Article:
JOIN OUR MAILING LIST

Receive special offer notices, updates, new arrivals & more.

become a preferred subscriber & get 10% off your next order

be the first to learn about promotions, special events, new arrivals & more

    CORPORATE RESPONSIBILITY

    True Religion Apparel, Inc. Corporate Responsibility


    True Religion Apparel, Inc., together with its subsidiaries and affiliates (collectively, the “Company”), is dedicated to upholding fair and legal employment practices and environmental sustainability requirements.

    As an integral component of this commitment, we have developed and implemented an Associate Code of Conduct (the “Code,” available here), which applies to all vendors, manufacturers, contractors, and suppliers (“Associates”) that form a part of our supply chain.

    The Code advises our Associates of their obligation to adhere to all applicable local, state (including the California Transparency in Supply Chain Act) and federal laws as well as the standards established by the Company and set forth in the Code.

    The core elements of our Code are prohibitions on discrimination, forced labor, and child labor, insistence on fair wages and hours and the provision of safe and healthy working conditions, as well as guidelines for minimizing each Associate’s environmental footprint.

    As a condition of doing business with the Company, each Associate must execute the Code and implement the principles contained therein.

    The Company will continue to develop Associate monitoring systems including, but not limited to, independent, unannounced third party audits to assess and ensure compliance with the Code.

    If the Company determines that any Associate has violated the Code, the Company may either terminate its business relationship or require the Associate to implement a corrective action plan.

    By espousing the foregoing principles, the Company strives to ensure integrity of its supply chain while continuing to uphold and exceed the quality of our branded merchandise.



    2012 California Transparency in Supply Chain Act (SB 657) (the “Act”)

    The Act, which became effective January 1, 2012, requires certain retail sellers and manufacturers to disclose their efforts to eradicate slavery and human trafficking from their direct supply chains. It is intended to provide consumers with the means to determine which companies have an active social responsibility program and thereafter to make conscientious purchasing decisions.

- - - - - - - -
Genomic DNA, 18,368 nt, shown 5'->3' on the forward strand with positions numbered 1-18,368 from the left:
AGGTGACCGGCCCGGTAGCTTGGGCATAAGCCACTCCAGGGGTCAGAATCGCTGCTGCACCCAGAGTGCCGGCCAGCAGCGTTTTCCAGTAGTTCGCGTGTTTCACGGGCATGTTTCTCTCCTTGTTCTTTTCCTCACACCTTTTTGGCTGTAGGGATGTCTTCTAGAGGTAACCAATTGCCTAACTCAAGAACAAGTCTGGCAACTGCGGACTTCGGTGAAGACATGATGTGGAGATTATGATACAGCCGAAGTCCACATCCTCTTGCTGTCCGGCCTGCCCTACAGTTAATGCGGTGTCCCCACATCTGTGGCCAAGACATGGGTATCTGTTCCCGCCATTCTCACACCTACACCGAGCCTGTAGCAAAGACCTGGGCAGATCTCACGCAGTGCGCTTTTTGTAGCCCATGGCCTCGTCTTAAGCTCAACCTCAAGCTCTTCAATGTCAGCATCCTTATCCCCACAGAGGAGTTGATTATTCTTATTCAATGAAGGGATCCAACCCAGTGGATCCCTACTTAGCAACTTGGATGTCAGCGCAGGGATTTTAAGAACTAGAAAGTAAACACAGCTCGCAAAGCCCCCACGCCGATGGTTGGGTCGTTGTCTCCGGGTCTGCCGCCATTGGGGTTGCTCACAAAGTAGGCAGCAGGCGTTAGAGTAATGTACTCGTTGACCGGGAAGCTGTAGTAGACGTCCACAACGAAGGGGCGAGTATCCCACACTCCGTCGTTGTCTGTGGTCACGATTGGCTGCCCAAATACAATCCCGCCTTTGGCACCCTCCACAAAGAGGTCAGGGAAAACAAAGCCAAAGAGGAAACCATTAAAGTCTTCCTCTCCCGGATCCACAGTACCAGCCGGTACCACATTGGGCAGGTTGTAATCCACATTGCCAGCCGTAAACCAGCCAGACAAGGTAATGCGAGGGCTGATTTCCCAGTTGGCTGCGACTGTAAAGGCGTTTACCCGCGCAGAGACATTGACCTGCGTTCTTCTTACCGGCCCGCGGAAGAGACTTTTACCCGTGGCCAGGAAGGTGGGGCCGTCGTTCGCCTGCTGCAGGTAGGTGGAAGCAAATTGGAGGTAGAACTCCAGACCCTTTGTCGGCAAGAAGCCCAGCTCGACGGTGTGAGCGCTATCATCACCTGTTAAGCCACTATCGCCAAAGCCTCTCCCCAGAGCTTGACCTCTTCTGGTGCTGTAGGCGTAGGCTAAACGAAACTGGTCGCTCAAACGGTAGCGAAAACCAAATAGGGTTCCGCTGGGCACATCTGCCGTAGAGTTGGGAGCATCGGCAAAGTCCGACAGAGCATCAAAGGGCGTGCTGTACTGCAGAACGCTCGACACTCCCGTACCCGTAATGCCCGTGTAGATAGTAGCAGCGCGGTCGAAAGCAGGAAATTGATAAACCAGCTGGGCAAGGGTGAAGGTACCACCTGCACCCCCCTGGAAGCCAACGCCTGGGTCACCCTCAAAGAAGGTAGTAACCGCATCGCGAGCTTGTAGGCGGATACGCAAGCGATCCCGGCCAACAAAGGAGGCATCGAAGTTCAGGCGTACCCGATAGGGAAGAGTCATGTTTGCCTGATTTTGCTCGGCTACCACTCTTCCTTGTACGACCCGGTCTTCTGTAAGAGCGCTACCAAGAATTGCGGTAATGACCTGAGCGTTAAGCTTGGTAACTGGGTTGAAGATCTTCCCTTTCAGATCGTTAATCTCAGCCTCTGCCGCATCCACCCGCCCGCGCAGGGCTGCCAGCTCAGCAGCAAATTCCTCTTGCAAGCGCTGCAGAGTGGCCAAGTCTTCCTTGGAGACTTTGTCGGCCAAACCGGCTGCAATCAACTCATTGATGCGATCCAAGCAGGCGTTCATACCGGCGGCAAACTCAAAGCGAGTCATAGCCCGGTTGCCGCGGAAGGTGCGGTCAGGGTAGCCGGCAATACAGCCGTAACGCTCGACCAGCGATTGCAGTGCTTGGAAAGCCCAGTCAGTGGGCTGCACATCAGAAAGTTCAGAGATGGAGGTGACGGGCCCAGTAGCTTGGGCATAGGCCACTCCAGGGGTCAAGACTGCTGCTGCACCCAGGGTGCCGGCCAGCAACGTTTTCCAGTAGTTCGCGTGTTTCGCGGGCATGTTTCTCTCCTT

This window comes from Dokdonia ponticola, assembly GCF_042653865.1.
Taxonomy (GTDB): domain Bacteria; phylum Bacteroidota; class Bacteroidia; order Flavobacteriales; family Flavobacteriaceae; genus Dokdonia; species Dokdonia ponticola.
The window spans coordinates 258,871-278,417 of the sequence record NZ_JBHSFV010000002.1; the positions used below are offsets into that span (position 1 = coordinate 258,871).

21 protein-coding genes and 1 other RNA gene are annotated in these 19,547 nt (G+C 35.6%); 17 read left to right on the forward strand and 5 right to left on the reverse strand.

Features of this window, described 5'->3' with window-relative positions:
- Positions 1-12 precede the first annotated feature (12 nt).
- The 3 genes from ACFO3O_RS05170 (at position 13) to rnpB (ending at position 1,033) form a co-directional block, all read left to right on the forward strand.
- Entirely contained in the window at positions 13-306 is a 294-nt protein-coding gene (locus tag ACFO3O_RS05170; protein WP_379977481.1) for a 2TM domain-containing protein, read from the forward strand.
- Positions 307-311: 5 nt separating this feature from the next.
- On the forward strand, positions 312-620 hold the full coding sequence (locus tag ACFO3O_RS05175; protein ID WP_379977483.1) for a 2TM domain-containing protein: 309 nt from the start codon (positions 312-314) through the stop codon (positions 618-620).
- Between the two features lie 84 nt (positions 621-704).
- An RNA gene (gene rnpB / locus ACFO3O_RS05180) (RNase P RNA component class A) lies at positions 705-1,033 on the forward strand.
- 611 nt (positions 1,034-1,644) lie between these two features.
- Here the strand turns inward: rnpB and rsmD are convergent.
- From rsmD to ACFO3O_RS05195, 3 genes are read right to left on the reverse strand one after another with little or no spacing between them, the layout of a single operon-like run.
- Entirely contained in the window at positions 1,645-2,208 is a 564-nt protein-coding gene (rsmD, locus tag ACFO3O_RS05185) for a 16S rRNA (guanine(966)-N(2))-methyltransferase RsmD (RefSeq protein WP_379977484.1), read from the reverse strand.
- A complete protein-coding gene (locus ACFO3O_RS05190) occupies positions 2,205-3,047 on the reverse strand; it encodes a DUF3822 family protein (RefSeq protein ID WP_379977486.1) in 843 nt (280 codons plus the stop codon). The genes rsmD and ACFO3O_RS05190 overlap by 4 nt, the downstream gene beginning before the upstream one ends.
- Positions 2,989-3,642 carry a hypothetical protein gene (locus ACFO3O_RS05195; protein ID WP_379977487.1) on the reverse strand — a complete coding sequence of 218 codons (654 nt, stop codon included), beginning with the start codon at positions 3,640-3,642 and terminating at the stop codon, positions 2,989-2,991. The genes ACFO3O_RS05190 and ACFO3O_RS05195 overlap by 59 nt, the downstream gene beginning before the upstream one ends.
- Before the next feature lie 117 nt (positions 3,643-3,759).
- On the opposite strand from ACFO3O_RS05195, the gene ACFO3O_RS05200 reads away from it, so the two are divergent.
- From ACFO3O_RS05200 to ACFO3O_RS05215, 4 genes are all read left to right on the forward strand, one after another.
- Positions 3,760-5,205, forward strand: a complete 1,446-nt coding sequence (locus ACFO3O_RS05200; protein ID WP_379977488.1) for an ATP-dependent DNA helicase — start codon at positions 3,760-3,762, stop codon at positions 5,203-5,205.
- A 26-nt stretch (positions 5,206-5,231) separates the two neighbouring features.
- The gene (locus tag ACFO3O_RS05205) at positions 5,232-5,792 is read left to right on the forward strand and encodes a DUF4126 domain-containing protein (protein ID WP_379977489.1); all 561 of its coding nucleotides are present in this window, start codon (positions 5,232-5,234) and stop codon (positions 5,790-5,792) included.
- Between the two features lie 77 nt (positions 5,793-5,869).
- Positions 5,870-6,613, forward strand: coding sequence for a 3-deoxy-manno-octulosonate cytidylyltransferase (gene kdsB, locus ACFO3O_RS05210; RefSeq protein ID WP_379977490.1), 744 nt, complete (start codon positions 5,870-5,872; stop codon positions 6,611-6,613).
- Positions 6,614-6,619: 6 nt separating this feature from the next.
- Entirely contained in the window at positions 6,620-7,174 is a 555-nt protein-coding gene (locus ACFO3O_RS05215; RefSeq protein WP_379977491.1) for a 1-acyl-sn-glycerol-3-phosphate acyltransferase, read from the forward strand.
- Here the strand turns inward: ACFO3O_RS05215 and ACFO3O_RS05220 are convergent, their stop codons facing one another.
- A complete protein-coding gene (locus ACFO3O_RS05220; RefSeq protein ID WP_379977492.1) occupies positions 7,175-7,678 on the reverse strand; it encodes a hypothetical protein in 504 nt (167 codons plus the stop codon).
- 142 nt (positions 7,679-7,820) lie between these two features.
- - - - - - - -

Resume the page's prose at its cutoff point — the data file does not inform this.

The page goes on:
The points outlined below highlight the Act’s mandatory disclosures, followed by an explanation of how the Company is addressing each of them:

    (1) Verification

    The Company continues to develop monitoring systems to assess and ensure Associate’s compliance with the slavery and human trafficking prohibitions set forth in the Code through various means, including, but not limited to, independent, unannounced on-site third party verification visits.

    (2) Audits

    The Company relies on independent third party vendors to conducts unannounced audits of Associates, which assist in the evaluation of Associates’ compliance with Company’s supply chain standards for trafficking and slavery.

    (3) Integrity of Components

    By executing the Code, every Associate certifies that materials incorporated into goods and merchandise manufactured for the Company comply with labor and trafficking laws, and with all other applicable laws, rules and regulations of the respective country or countries in which they do business.

    (4) Accountability

    Associates must manifest their commitment to the implementation of the Code’s stated anti-slavery and human trafficking principles by maintaining or establishing an appropriate management system (with adequate documentation and record-keeping in place) to address compliance with these principles and detection and correction of any non-compliance.

    (5) Training

    In connection with its commitment to enforce and uphold the principles set forth in the Code, the Company provides training on recognizing the warning signs of human trafficking and slavery to those employees who have direct responsibility for supply chain management.

    BACK TO THE TOP
    Refine Search
    Search Suggestions:
      Did You Mean:

          0 results for your search

          divider